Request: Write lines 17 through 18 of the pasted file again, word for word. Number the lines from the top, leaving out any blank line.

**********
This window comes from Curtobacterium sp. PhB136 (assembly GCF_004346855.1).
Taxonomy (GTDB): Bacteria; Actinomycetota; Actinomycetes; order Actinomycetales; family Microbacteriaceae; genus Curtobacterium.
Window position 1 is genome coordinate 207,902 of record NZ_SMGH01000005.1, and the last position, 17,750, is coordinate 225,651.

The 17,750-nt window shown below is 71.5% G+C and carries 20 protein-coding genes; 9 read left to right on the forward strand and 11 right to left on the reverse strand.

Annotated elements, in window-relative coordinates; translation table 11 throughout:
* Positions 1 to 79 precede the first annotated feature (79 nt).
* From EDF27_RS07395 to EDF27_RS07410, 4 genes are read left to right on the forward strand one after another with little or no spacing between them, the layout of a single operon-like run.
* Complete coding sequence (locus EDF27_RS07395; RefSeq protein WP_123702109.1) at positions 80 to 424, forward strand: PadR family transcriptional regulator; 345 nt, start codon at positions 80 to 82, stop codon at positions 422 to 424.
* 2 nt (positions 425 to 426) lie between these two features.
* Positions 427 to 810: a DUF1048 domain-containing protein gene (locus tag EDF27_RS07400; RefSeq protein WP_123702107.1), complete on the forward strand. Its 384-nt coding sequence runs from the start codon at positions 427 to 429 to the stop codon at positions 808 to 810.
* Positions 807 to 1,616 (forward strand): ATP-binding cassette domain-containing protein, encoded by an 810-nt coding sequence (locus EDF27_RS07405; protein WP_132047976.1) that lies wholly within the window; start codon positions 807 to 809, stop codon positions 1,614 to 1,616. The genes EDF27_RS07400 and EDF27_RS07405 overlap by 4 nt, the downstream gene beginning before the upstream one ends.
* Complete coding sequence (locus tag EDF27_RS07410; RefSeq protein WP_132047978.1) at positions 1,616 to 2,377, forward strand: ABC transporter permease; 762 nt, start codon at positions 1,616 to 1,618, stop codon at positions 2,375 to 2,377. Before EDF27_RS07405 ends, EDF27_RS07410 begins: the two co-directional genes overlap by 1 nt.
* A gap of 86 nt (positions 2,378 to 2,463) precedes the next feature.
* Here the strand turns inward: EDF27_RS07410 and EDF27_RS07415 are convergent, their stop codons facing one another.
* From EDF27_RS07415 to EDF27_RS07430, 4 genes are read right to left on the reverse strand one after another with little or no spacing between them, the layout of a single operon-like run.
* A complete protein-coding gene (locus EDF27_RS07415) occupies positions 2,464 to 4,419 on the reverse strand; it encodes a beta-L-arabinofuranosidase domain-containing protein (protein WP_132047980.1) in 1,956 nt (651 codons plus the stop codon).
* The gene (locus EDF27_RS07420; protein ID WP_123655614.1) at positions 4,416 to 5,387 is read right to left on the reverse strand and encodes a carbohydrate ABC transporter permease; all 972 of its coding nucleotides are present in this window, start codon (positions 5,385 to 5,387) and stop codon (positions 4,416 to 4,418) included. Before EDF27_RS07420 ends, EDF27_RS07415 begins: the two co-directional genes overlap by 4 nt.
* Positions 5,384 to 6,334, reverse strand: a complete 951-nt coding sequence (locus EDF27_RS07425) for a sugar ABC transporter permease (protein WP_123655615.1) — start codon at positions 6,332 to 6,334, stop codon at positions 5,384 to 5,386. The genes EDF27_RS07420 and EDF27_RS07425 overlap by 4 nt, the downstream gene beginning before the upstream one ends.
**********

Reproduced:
* The gene (locus EDF27_RS07420; protein ID WP_123655614.1) at positions 4,416 to 5,387 is read right to left on the reverse strand and encodes a carbohydrate ABC transporter permease; all 972 of its coding nucleotides are present in this window, start codon (positions 5,385 to 5,387) and stop codon (positions 4,416 to 4,418) included. Before EDF27_RS07420 ends, EDF27_RS07415 begins: the two co-directional genes overlap by 4 nt.
* Positions 5,384 to 6,334, reverse strand: a complete 951-nt coding sequence (locus EDF27_RS07425) for a sugar ABC transporter permease (protein WP_123655615.1) — start codon at positions 6,332 to 6,334, stop codon at positions 5,384 to 5,386. The genes EDF27_RS07420 and EDF27_RS07425 overlap by 4 nt, the downstream gene beginning before the upstream one ends.